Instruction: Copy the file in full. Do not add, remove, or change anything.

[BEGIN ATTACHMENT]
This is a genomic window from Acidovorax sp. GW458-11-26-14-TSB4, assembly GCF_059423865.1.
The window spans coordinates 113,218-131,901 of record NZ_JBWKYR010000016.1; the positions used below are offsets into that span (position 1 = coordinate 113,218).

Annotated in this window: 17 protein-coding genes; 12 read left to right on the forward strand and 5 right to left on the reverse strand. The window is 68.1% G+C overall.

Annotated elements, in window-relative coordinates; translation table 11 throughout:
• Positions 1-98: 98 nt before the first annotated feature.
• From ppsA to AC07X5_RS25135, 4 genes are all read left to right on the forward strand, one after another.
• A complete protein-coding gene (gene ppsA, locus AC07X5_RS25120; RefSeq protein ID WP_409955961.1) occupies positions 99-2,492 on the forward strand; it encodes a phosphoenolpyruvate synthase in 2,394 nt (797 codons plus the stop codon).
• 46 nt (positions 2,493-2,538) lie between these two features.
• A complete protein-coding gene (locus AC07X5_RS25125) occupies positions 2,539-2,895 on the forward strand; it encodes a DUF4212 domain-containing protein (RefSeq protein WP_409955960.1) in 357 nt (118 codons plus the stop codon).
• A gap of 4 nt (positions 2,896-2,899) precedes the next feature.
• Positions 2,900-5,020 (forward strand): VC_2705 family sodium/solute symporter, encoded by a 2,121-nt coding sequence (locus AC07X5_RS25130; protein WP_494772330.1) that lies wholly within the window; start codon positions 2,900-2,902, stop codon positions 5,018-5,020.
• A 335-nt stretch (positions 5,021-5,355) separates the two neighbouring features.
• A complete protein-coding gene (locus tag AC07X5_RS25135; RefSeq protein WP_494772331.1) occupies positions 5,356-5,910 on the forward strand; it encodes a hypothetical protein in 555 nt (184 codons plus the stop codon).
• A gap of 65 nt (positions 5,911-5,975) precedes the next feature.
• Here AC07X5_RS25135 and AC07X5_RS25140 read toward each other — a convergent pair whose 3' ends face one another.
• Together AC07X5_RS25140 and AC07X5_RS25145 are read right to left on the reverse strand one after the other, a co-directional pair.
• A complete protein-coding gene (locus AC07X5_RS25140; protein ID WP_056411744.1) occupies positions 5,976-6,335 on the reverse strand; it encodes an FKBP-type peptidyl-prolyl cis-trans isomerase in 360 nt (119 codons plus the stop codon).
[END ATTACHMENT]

This is a genomic window from Acidovorax sp. GW458-11-26-14-TSB4, assembly GCF_059423865.1.
The window spans coordinates 113,218-131,901 of record NZ_JBWKYR010000016.1; the positions used below are offsets into that span (position 1 = coordinate 113,218).

Annotated in this window: 17 protein-coding genes; 12 read left to right on the forward strand and 5 right to left on the reverse strand. The window is 68.1% G+C overall.

Annotated elements, in window-relative coordinates; translation table 11 throughout:
• Positions 1-98: 98 nt before the first annotated feature.
• From ppsA to AC07X5_RS25135, 4 genes are all read left to right on the forward strand, one after another.
• A complete protein-coding gene (gene ppsA, locus AC07X5_RS25120; RefSeq protein ID WP_409955961.1) occupies positions 99-2,492 on the forward strand; it encodes a phosphoenolpyruvate synthase in 2,394 nt (797 codons plus the stop codon).
• 46 nt (positions 2,493-2,538) lie between these two features.
• A complete protein-coding gene (locus AC07X5_RS25125) occupies positions 2,539-2,895 on the forward strand; it encodes a DUF4212 domain-containing protein (RefSeq protein WP_409955960.1) in 357 nt (118 codons plus the stop codon).
• A gap of 4 nt (positions 2,896-2,899) precedes the next feature.
• Positions 2,900-5,020 (forward strand): VC_2705 family sodium/solute symporter, encoded by a 2,121-nt coding sequence (locus AC07X5_RS25130; protein WP_494772330.1) that lies wholly within the window; start codon positions 2,900-2,902, stop codon positions 5,018-5,020.
• A 335-nt stretch (positions 5,021-5,355) separates the two neighbouring features.
• A complete protein-coding gene (locus tag AC07X5_RS25135; RefSeq protein WP_494772331.1) occupies positions 5,356-5,910 on the forward strand; it encodes a hypothetical protein in 555 nt (184 codons plus the stop codon).
• A gap of 65 nt (positions 5,911-5,975) precedes the next feature.
• Here AC07X5_RS25135 and AC07X5_RS25140 read toward each other — a convergent pair whose 3' ends face one another.
• Together AC07X5_RS25140 and AC07X5_RS25145 are read right to left on the reverse strand one after the other, a co-directional pair.
• A complete protein-coding gene (locus AC07X5_RS25140; protein ID WP_056411744.1) occupies positions 5,976-6,335 on the reverse strand; it encodes an FKBP-type peptidyl-prolyl cis-trans isomerase in 360 nt (119 codons plus the stop codon).